The Victorian Crisis of Faith as Crisis of Vocation

  • Jeffrey von Arx


Much of the understanding we have of the Victorian crisis of faith is shaped by the literature of conversion and reverse conversion: autobiographical accounts like Newman’s Apologia, barely concealed autobiography like Froude’s Nemesis of Faith, or novels of conversion like Mrs Humphry Ward’s Robert Elsmere. These personal or personalised accounts focus on the crisis of faith as an issue of conscience and intellectual integrity: the protagonist must ask whether it is ethical to assent to religious doctrines that one has ceased to believe. The answer, of course, in good conscience can only be no, and yet the decision to abandon the creed in which one was raised is always a process of agonised soul-searching and deeply-felt personal loss.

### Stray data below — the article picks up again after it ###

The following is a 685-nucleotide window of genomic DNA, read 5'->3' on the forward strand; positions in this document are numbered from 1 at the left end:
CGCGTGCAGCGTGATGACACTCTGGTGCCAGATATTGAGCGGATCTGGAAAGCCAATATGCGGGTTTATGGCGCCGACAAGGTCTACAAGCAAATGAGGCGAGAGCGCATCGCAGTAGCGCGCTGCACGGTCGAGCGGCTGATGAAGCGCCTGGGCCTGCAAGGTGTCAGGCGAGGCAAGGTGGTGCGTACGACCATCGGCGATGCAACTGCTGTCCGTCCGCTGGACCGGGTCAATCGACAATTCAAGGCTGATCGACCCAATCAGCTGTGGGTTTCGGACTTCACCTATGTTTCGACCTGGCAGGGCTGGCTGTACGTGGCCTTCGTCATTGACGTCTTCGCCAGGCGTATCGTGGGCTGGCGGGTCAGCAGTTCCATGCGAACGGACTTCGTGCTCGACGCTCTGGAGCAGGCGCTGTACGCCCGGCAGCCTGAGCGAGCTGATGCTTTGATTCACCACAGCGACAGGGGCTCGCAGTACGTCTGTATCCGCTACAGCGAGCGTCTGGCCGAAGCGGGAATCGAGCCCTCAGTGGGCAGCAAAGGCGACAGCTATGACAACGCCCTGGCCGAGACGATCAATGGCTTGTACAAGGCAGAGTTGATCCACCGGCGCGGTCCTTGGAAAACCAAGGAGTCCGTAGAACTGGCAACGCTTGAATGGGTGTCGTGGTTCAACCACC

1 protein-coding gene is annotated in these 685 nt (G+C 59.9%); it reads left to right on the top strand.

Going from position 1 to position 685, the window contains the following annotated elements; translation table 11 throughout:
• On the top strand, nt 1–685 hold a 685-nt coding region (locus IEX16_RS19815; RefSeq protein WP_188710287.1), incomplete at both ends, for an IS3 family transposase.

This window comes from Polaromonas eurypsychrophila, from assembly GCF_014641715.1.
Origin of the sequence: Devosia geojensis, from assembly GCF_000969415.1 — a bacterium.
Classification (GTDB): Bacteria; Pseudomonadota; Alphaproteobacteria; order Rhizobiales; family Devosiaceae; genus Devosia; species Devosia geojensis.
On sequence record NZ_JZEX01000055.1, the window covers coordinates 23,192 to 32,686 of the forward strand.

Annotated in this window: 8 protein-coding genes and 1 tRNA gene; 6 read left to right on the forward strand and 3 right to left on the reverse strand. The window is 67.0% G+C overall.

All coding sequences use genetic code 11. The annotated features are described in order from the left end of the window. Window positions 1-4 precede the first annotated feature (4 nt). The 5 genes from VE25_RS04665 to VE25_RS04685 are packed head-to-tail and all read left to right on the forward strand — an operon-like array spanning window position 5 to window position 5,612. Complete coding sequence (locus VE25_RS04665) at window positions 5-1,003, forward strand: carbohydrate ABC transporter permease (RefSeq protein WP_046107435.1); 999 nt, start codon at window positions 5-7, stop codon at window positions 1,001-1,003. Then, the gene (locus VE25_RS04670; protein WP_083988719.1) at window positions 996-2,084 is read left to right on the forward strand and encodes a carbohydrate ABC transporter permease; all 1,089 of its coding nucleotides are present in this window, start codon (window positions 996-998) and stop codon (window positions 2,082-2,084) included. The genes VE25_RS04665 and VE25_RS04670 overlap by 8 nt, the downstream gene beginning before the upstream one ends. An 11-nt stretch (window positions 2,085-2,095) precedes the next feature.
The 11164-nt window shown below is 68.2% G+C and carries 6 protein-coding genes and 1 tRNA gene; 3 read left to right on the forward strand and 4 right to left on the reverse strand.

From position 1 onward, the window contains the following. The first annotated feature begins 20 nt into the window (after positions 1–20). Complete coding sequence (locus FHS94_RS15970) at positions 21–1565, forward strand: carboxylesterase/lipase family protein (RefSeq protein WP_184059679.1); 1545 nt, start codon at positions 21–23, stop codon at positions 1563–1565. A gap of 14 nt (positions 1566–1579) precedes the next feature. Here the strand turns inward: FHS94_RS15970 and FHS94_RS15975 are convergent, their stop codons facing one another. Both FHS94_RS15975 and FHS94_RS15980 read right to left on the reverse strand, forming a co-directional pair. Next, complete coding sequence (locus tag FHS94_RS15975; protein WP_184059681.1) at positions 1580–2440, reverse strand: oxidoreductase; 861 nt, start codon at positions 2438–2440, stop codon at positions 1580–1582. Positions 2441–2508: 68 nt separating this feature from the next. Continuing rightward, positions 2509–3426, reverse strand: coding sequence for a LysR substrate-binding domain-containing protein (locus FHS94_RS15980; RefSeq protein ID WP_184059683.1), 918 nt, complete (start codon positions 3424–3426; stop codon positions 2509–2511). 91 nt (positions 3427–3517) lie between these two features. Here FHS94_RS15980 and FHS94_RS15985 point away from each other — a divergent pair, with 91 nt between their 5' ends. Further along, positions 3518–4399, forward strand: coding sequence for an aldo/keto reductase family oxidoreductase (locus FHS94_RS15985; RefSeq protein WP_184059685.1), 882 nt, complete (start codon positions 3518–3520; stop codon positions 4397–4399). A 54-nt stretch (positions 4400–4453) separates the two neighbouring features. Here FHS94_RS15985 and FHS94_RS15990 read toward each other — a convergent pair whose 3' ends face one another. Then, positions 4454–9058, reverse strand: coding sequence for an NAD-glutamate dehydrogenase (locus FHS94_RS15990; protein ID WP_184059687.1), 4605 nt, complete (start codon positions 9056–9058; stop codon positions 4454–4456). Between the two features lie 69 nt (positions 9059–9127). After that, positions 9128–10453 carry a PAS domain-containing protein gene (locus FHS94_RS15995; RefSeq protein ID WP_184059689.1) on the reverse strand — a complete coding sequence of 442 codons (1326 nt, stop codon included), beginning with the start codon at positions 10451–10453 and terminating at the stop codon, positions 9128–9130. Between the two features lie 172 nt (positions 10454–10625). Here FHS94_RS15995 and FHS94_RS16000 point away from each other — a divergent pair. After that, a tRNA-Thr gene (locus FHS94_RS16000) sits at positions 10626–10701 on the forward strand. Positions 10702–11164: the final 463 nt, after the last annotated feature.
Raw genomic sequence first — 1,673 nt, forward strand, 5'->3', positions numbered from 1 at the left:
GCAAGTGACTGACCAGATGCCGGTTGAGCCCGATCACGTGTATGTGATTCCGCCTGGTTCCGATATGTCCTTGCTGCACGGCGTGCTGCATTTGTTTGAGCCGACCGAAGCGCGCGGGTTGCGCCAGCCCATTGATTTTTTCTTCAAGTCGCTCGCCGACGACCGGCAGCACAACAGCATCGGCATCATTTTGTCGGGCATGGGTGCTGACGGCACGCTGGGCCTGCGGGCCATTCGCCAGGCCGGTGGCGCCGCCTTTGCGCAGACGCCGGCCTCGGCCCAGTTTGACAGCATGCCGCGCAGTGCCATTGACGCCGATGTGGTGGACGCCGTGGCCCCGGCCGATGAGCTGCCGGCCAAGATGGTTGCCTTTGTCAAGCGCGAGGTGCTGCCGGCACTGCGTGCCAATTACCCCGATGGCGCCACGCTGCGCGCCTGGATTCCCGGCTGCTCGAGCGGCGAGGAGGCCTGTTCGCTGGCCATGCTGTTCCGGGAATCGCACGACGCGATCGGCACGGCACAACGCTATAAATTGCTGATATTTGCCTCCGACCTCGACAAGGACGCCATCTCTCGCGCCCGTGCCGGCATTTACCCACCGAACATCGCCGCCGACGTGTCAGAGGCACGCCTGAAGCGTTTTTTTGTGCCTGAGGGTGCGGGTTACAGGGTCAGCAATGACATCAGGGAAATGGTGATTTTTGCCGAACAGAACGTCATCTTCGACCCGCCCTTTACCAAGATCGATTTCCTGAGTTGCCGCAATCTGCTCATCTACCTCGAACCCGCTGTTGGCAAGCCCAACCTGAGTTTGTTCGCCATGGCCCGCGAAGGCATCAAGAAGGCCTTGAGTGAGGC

National Politics Christian Belief Religious Doubt Good Conscience Early Impression 
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Copyright information

© Richard J. Helmstadter and Bernard Lightman 1990

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  • Jeffrey von Arx

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